Classifying map for a surface bundle

Let $E\longrightarrow X$ be a surface (with holes) bundle. The structure group is then $M_{g, s}$, the mapping class group of the fiber. It follows from the famous work of Penner that the classifying space of $M_{g, s}$ is homotopy equivalent to the geometrical realization of the category of fatgraphs, i.e., $$BM_{g,s} \simeq |\mathit{Fat}_{g,s}|.$$ My question is as follows: how can one construct the classifying map $X\longrightarrow |\mathit{Fat}_{g,s}|$ explicitly given the initial bundle in these terms? This seems pretty intuitive, but I can not get to the formal description.

My only thought was to try to find something similar the natural map to the Milnor join construction of the classifying space.

Edit: the natural restrictions for the genus and number of holes are $s\geqslant 1$ and $s+2g \geqslant 3$.

• The triangulation of the moduli space of curves in terms of fatgraphs only works for surfaces with nonempty boundary; indeed, it is clear from the definition that the surface associated to a fatgraph has a nonempty boundary. – Andy Putman Jul 22 '16 at 15:46
• @AndyPutman yes, indeed, thank you. I will edit the question to avoid misunderstandings, the isomorphism is valid only for $s\geqslant 1$ and $s+2g\geqslant 3$. – Denis Gorodkov Jul 22 '16 at 16:03
• One of the things that makes this slightly unnatural is that your bundle is really a principal $\text{BDiff}(\Sigma_{g,s})$-bundle, not a principal $M_{g,s}$-bundle. It's a deep theorem of Earle-Eells that these are the same thing (i.e. that the identity component of $\text{Diff}(\Sigma_{g,s})$ is contractible). – Andy Putman Jul 27 '16 at 15:38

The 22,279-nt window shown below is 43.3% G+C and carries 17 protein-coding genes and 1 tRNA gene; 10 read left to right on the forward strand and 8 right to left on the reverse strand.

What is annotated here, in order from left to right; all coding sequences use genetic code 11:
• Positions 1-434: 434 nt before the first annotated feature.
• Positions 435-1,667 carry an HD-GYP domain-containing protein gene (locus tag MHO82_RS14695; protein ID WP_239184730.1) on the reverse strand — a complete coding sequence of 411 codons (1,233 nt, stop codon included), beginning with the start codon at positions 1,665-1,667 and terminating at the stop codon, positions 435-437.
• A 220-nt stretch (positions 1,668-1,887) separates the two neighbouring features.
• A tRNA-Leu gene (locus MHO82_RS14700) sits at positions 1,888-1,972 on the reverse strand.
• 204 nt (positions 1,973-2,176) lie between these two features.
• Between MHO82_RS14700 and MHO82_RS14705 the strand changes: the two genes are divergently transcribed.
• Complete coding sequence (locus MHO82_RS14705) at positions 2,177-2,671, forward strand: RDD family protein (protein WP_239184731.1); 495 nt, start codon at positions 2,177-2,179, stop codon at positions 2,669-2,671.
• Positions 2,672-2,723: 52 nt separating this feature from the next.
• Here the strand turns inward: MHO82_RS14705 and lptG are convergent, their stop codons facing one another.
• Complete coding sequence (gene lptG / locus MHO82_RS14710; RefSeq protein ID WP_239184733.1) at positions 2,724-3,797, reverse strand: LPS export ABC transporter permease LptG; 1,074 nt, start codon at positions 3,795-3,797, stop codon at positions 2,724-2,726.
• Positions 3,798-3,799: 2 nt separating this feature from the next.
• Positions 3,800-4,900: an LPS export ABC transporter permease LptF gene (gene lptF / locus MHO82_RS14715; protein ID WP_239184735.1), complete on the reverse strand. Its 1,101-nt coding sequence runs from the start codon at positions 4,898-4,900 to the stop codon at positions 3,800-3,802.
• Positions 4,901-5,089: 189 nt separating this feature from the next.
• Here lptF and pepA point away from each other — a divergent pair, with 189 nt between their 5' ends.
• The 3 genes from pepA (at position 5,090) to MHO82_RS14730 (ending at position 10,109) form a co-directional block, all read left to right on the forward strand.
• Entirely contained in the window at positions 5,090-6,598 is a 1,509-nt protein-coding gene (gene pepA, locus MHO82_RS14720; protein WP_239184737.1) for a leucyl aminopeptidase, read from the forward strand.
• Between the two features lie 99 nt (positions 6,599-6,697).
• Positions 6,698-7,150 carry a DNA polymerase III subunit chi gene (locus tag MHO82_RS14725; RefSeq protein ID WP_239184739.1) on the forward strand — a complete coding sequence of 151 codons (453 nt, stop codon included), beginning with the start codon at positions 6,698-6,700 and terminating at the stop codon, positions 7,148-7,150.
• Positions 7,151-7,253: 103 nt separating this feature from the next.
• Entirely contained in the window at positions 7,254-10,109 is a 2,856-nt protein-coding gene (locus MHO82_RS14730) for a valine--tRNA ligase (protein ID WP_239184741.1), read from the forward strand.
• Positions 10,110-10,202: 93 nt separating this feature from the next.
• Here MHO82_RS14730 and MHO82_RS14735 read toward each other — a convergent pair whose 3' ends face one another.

• Another difficulty is that there isn't a "canonical" identification of the classifying space of the mapping class group with the geometrical realization of the category of fatgraphs (and indeed, there are several such in the literature). I do know nice maps between standard models for the classifying space of the diffeomorphism group of a surface and the moduli space of Riemann surfaces, but they all use geometry in some essential way. One then has to map this to the fatgraph complex. – Andy Putman Jul 27 '16 at 15:42
• (actually, I'll add an answer with one such map; it doesn't answer the question as stated, but it might be interesting) – Andy Putman Jul 27 '16 at 15:44

For simplicity, I'm going to work with closed surfaces and with fiber bundles whose bases are smooth manifolds. Consider a fiber bundle $\pi:E \rightarrow X$ whose fibers are closed genus $g$ surfaces $\Sigma_g$ and whose base $X$ is a smooth manifold (not necessarily compact). Our goal is to construct a classifying map $\phi:X \rightarrow \mathcal{M}_g$, where $\mathcal{M}_g$ is the moduli space of Riemann surfaces. I'm going to think of $\mathcal{M}_g$ as the space of isomorphism classes of conformal structures on $\Sigma_g$.
We can find a smooth embedding $f:E \rightarrow \mathbb{R}^k$ for some large $k$. For each $x \in X$, the image $A_x:=f(\pi^{-1}(x))$ is a smooth submanifold of $\mathbb{R}^k$ which is diffeomorphic to $\Sigma_g$. Restrict the usual Riemannian metric on $\mathbb{R}^k$ to $A_x$ to make $A_x$ into a Riemannian manifold. The image $\phi(x) \in \mathcal{M}_g$ is then the conformal structure on $A_x$ given by this Riemannian metric.
Of course, this depends on the choice of embedding $f$. However, stabilizing $f$ by embedding $\mathbb{R}^k$ into $\mathbb{R}^{k+1}$ changes nothing. By making $k$ large enough, we can ensure that any two choices of embeddings are isotopic, which gives us a homotopy between the two classifying maps.